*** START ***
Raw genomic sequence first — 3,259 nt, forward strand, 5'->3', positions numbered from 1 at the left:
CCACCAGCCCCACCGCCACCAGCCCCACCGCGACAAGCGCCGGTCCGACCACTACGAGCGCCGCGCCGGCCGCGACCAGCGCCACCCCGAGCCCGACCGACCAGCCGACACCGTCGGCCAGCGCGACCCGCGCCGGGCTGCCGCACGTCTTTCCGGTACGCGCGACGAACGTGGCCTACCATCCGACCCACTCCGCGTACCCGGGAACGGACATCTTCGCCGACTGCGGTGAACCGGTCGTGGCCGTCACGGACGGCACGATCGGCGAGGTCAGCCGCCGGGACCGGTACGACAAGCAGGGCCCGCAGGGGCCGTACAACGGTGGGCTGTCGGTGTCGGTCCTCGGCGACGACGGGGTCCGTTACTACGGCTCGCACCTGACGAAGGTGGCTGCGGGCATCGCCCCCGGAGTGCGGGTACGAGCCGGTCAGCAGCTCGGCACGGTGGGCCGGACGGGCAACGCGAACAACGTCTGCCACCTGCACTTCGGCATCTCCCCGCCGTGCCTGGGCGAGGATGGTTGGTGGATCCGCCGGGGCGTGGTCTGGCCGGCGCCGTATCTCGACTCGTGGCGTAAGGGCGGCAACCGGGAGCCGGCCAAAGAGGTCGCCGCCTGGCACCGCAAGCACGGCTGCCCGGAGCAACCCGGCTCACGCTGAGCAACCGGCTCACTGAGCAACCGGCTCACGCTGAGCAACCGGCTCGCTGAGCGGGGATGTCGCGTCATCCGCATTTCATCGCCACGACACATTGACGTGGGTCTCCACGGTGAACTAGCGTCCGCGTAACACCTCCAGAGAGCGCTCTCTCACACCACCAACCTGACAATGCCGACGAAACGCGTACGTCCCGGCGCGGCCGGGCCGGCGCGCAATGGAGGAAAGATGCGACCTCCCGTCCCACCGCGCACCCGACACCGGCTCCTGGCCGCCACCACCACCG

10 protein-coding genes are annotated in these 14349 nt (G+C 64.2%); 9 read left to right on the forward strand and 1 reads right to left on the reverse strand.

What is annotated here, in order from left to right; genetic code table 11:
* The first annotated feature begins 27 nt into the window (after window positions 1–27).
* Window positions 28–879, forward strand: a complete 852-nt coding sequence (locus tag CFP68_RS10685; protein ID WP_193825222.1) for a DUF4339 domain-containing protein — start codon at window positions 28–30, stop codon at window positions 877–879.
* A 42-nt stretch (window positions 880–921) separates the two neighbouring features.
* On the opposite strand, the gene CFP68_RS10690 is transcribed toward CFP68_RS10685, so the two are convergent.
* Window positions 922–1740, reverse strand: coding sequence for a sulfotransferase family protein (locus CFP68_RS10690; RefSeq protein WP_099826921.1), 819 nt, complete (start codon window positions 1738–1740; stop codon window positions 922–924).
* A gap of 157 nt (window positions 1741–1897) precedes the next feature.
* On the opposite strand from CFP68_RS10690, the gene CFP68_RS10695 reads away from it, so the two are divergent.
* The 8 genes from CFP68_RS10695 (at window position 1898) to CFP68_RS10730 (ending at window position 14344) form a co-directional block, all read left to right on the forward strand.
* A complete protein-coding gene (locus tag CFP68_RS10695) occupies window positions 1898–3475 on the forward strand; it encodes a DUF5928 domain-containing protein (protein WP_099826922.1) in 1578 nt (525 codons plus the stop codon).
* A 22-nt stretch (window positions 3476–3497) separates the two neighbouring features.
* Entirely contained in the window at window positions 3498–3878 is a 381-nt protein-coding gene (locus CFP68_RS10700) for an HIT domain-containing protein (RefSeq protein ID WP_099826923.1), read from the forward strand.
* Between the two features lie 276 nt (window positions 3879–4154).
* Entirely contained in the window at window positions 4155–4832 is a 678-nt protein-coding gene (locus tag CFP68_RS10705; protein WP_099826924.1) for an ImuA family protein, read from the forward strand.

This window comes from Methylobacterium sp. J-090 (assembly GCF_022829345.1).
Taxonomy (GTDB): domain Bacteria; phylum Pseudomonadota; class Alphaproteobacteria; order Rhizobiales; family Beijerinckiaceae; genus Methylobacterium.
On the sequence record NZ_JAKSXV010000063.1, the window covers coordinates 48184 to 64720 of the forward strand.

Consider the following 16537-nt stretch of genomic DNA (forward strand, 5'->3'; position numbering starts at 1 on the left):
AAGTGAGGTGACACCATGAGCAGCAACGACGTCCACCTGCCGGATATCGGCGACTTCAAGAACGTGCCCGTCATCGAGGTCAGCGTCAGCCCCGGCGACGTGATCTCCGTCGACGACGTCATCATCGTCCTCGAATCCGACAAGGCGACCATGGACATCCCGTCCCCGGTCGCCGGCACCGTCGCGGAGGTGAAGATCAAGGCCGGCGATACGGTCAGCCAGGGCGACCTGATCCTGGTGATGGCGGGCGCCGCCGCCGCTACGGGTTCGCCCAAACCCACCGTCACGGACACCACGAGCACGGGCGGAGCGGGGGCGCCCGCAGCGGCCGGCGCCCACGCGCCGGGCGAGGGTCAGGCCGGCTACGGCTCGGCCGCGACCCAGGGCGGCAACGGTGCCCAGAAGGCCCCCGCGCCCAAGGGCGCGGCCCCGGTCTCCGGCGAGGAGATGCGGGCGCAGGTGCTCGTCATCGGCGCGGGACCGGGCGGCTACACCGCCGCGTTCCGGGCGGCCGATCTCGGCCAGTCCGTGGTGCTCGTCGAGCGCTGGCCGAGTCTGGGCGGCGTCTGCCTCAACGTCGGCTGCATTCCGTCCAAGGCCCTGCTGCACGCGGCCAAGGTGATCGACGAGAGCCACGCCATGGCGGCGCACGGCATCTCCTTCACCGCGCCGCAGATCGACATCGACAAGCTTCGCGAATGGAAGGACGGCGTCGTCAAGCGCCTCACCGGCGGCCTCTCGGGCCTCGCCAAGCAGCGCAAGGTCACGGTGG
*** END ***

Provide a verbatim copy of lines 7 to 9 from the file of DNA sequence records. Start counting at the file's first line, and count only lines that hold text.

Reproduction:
* A 42-nt stretch (window positions 880–921) separates the two neighbouring features.
* On the opposite strand, the gene CFP68_RS10690 is transcribed toward CFP68_RS10685, so the two are convergent.
* Window positions 922–1740, reverse strand: coding sequence for a sulfotransferase family protein (locus CFP68_RS10690; RefSeq protein WP_099826921.1), 819 nt, complete (start codon window positions 1738–1740; stop codon window positions 922–924).